The mapping of the learning outcomes similarly involved a process of facilitating and supporting the school to take ownership of how the outcomes fit into the program. The teaching and learning team did the mapping of the eight core business units, working with the unit coordinators to identify assessments that addressed the learning outcomes. From there, discipline teams were asked to build their major onto these core units and to show the sequential development of the outcomes. This led to a robust debate within the disciplines about what different levels of performance of the outcomes looked like over the program. The respondent noted that these distinctions could have been imposed from the top, but that it was important for the discipline groups to have this debate in order to own the measures of quality. The role of teaching and learning staff in this process was primarily as facilitators.

The next phase involved the collection of learning outcome data; while the AACSB require only a sample of student performance, the respondent said that it was a principle that if the work was going to be done in developing the learning outcomes, all students should know how they’re performing against these goals. Instead of identifying just one or two points of measurement for each outcome, performance data is collected over the course of the degree in order to capture the development of graduate competencies. Also instead of having skills assessed externally, the rubrics describing levels of performance on outcomes were built into assessments and marked by unit coordinators. This was all enabled by the successful implementation of the ReView software.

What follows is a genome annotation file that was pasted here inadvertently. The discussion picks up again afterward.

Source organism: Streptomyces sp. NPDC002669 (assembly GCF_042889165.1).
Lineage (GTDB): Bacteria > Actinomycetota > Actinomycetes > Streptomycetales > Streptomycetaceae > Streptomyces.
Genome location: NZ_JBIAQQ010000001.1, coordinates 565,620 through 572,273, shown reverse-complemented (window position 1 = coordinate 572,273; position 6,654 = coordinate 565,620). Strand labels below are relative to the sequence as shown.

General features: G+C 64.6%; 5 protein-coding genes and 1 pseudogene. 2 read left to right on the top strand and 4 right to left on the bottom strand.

The data collection phase feeds directly into a robust process of closing the loop. Student grades associated with different learning outcomes are collected through ReView and exported into a spreadsheet. The faculty are expected to attend a handover day of the data in order to workshop and actively engage in curriculum improvement. Each discipline group sits around a big table as the assurance data and unit review data (course experience questionnaire, graduate destinations survey attrition, viability, comparisons of the major against other universities) are presented. The assembled are asked to discuss and provide their interpretation of the data. Following the initial discussion the discipline groups get time to work through and discuss the data themselves, they are then asked to fill in a one page summary. This includes a description of the outcomes, some general trends, and some thoughts on how to improve the process, and the curriculum. Groups are asked for one change they would make that would have the most significant impact.